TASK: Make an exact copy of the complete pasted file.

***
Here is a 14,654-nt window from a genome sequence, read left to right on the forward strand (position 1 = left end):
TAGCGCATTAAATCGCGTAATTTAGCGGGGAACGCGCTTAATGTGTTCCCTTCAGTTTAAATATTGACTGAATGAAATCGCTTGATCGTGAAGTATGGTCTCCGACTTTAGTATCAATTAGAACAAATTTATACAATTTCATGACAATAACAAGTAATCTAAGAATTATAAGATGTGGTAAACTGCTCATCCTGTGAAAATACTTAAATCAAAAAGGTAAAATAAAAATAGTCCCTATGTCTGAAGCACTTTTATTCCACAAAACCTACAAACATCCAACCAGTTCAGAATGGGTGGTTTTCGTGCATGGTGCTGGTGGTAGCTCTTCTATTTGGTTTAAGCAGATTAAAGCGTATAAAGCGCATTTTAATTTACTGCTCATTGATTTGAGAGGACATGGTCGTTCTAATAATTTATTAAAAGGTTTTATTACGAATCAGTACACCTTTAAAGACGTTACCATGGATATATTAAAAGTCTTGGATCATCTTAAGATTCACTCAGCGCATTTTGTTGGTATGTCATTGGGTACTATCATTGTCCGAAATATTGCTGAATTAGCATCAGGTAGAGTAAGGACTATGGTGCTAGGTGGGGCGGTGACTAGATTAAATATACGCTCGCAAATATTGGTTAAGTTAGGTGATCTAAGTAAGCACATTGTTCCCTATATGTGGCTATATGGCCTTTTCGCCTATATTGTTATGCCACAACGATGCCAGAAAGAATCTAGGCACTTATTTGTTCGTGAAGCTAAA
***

Here is a 14,654-nt window from a genome sequence, read left to right on the forward strand (position 1 = left end):
TAGCGCATTAAATCGCGTAATTTAGCGGGGAACGCGCTTAATGTGTTCCCTTCAGTTTAAATATTGACTGAATGAAATCGCTTGATCGTGAAGTATGGTCTCCGACTTTAGTATCAATTAGAACAAATTTATACAATTTCATGACAATAACAAGTAATCTAAGAATTATAAGATGTGGTAAACTGCTCATCCTGTGAAAATACTTAAATCAAAAAGGTAAAATAAAAATAGTCCCTATGTCTGAAGCACTTTTATTCCACAAAACCTACAAACATCCAACCAGTTCAGAATGGGTGGTTTTCGTGCATGGTGCTGGTGGTAGCTCTTCTATTTGGTTTAAGCAGATTAAAGCGTATAAAGCGCATTTTAATTTACTGCTCATTGATTTGAGAGGACATGGTCGTTCTAATAATTTATTAAAAGGTTTTATTACGAATCAGTACACCTTTAAAGACGTTACCATGGATATATTAAAAGTCTTGGATCATCTTAAGATTCACTCAGCGCATTTTGTTGGTATGTCATTGGGTACTATCATTGTCCGAAATATTGCTGAATTAGCATCAGGTAGAGTAAGGACTATGGTGCTAGGTGGGGCGGTGACTAGATTAAATATACGCTCGCAAATATTGGTTAAGTTAGGTGATCTAAGTAAGCACATTGTTCCCTATATGTGGCTATATGGCCTTTTCGCCTATATTGTTATGCCACAACGATGCCAGAAAGAATCTAGGCACTTATTTGTTCGTGAAGCTAAA